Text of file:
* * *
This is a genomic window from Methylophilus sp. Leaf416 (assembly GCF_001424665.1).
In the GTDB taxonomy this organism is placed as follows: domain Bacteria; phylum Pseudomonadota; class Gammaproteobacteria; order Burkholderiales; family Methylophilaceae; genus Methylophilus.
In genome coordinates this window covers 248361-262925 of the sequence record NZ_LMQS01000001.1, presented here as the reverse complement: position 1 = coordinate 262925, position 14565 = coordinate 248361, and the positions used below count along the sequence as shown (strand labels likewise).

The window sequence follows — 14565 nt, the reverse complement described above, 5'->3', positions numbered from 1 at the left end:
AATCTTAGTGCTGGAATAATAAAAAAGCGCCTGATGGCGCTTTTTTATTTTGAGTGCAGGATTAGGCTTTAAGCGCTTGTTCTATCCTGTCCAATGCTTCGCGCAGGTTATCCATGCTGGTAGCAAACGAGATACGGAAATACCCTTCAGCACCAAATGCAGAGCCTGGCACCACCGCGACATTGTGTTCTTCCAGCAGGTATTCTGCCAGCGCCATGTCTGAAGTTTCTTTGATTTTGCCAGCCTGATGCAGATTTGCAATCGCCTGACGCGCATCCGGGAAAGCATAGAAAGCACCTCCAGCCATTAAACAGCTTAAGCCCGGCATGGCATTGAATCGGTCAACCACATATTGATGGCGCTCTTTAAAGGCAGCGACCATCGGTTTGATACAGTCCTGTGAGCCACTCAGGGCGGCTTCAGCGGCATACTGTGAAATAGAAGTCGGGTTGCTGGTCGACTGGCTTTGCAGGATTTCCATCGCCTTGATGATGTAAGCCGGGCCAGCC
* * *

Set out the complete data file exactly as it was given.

This is a genomic window from Methylophilus sp. Leaf416 (assembly GCF_001424665.1).
In the GTDB taxonomy this organism is placed as follows: domain Bacteria; phylum Pseudomonadota; class Gammaproteobacteria; order Burkholderiales; family Methylophilaceae; genus Methylophilus.
In genome coordinates this window covers 248361-262925 of the sequence record NZ_LMQS01000001.1, presented here as the reverse complement: position 1 = coordinate 262925, position 14565 = coordinate 248361, and the positions used below count along the sequence as shown (strand labels likewise).

The window sequence follows — 14565 nt, the reverse complement described above, 5'->3', positions numbered from 1 at the left end:
AATCTTAGTGCTGGAATAATAAAAAAGCGCCTGATGGCGCTTTTTTATTTTGAGTGCAGGATTAGGCTTTAAGCGCTTGTTCTATCCTGTCCAATGCTTCGCGCAGGTTATCCATGCTGGTAGCAAACGAGATACGGAAATACCCTTCAGCACCAAATGCAGAGCCTGGCACCACCGCGACATTGTGTTCTTCCAGCAGGTATTCTGCCAGCGCCATGTCTGAAGTTTCTTTGATTTTGCCAGCCTGATGCAGATTTGCAATCGCCTGACGCGCATCCGGGAAAGCATAGAAAGCACCTCCAGCCATTAAACAGCTTAAGCCCGGCATGGCATTGAATCGGTCAACCACATATTGATGGCGCTCTTTAAAGGCAGCGACCATCGGTTTGATACAGTCCTGTGAGCCACTCAGGGCGGCTTCAGCGGCATACTGTGAAATAGAAGTCGGGTTGCTGGTCGACTGGCTTTGCAGGATTTCCATCGCCTTGATGATGTAAGCCGGGCCAGCC